Tuesday, February 14, 2006

Natural Law: What is included?

[Number three in a series]

The last two natural law posts seemed to develop questions around what I intended to deal with now anyway: What are those things "we cannot not know" or "cannot not learn"? In looking around the planet what can we recognize as:

". . . [flowing from] the authority of . . . the Creator, its content in the design He has imparted to us - which is also part of the design, and which includes deep conscience as a part" - J. Budziszewski [hereafter: J. Bud]
I will take a couple of lists from J. Bud [this time] and C.S. Lewis [next time] - and let everyone from different cultural, religious, and moral backgrounds see whether they jive with your personal grounding. Try to add and subtract.

The reason to examine these "first principles" (as J. Bud calls them) is to know what is foundational to human morals. For me the reason to do this is to find some foundation of agreement so I can have a discussion with those of other moral systems.

Remember, natural law is not genetic, and it is not programmed in any way that keeps us from violating it even while we know its there. I will talk in later posts about some of the witnesses of its existence; the results of its violation; and the ways it is being eclipsed in our culture. Finally, I will point out C.S. Lewis's predictions about what its eclipse will do to us - the abolition of man. First, let's argue over the list.

Also remember: rationalizations, justifications, and excuses are all proof the law exists. We would not need to explain and/or justify our acts to others if we did not know that there was a prima facie case against those acts.

In What We Can't Not Know, J. Bud focuses primarily on the Ten Commandments as being the Abrahamic (Christian, Muslim, Jewish) reflection of natural law. Please note what I just said: the reflection of natural law and not the source (Thank you).

This makes the "Decalogue debate" in the United States interesting. I believe that the United States legal system was not based explicitly on the Decalogue. However, I believe that English common law and foundational US law are based on natural law - so both the Decalogue and US law share a common root - that universal moral code. Since, as J. Bud notes, the Decalogue "states the most important part of the universal moral code in ideal form" - it also harmonizes with US secular law. Hence, while it may be true that the Ten Commandments were not the basis of US law, it becomes impossible to convince some of that.

The First Tablet
"Love God with your all"

The first set of commandments have to do with what we owe to God. This is the group that will "incite the crowd" when it comes to calling this a "universal moral code". As J. Bud points out, Thomas Aquinas made a distinction between those commandments "that are evident to every mind and those that are evident to the faithful mind". J. Bud clarifies this apparent contradiction by pointing out that it is like listening to music with, and without, your fingers in your ears - we all hear the basics of the music, but faith - removing the fingers - allows us to hear it as it really is. Faith then is not just a spiritual virtue, but also an intellectual one. This is why Paul, in Romans 1:19-20, would say:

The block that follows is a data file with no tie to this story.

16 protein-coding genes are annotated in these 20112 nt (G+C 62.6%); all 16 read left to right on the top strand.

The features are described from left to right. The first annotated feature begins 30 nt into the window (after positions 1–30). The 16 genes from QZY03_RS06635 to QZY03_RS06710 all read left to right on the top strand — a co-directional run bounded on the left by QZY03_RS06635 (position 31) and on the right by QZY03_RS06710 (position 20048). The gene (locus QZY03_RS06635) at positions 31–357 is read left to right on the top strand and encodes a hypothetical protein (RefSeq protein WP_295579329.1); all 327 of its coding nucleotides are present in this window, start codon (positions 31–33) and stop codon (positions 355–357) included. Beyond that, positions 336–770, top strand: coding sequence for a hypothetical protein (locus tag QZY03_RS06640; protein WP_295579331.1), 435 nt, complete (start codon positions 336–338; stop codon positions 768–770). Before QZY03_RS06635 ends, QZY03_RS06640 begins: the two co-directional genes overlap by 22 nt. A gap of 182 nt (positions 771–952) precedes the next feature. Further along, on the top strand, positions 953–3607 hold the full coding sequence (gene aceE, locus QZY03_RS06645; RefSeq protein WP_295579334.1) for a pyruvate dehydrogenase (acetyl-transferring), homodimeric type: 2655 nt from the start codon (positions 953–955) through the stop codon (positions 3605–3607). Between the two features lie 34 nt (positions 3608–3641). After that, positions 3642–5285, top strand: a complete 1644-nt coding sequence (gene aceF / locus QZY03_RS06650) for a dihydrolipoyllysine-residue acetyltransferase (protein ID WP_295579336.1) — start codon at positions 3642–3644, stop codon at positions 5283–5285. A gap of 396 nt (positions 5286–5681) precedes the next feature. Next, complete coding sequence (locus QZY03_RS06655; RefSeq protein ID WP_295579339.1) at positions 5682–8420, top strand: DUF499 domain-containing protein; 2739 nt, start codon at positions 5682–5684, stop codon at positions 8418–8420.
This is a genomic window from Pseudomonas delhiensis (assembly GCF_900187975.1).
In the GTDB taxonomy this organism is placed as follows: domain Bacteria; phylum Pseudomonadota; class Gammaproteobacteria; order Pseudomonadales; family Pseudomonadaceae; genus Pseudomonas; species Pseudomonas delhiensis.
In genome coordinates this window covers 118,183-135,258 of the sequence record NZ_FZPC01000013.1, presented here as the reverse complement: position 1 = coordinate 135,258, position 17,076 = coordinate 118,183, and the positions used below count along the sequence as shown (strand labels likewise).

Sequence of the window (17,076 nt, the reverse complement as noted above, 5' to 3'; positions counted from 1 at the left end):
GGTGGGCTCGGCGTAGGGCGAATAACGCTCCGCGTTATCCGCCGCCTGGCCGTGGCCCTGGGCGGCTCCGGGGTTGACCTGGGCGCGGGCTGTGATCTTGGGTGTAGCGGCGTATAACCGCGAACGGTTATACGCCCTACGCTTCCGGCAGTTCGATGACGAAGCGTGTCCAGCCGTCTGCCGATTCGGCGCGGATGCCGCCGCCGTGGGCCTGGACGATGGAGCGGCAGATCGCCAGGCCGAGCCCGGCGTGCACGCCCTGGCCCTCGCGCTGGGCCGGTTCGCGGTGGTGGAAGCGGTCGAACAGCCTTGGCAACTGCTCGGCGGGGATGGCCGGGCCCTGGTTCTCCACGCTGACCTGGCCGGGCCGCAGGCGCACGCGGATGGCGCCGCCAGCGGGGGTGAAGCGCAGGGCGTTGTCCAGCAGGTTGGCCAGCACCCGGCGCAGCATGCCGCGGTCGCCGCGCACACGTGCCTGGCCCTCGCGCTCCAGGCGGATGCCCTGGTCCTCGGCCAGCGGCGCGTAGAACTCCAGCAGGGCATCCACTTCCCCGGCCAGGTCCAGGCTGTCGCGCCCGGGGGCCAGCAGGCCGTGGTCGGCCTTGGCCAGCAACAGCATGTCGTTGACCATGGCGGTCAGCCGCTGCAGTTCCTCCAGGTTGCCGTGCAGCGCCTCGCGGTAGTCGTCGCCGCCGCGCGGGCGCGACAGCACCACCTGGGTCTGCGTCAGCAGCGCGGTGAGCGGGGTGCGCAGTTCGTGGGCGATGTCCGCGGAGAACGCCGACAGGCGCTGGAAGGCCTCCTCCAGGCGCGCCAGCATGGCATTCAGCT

. . . because that which is known about God is evident within them; for God made it evident to them. For since the creation of the world His invisible attributes, His eternal power and divine nature, have been clearly seen, being understood through what has been made, so that they are without excuse. [See also Isaiah 28:23-29 and Psalm 19]
The First Commandment:

'I am the LORD your God . . . 'You shall have no other gods before Me. 'You shall not make for yourself an idol, or any likeness of what is in heaven above or on the earth beneath or in the water under the earth. 'You shall not worship them or serve them . . .
There are no atheistic cultures on the planet - and never have been. All attempts to impose atheism on people (particularly communism) have failed miserably; and brutally. Even Buddhism has internal debate about whether reincarnation, and the eternal nature of souls, implies a creator and, while the practice of the religion doesn't require one, they will not bring themselves to flat out deny His existence. Obviously, different cultures have different cosmologies and different sets of gods - but the human race, in general, knows a creator exists. J. Bud lists some other suppositions that arise from this:

  • We know benefit incurs obligation;
  • We recognize what is intrinsically worthy of our gratitude, and to pay such a debt ennobles us
The Second Commandment:

'You shall not take the name of the LORD your God in vain, for the LORD will not leave him unpunished who takes His name in vain.
People all over the planet "just know" the bad-mouthing your own Creator is wrong; and most usually have codes written into their religion about bashing other people's. This brings light to the extreme emotional undercurrents in the Danish cartoon issue; and why so many moral and ethical people, whatever their beliefs on free speech or Islam, are bothered by the nature of the cartoons. We know the cartoons were wrong - because they were blasphemous - in our deepest fiber; and we have sympathy for those whose Creator was blasphemed even though the most extreme reactions are too much for us to take. It also illuminates why those who wish to bash God in the public square will simply talk themselves out of political existence.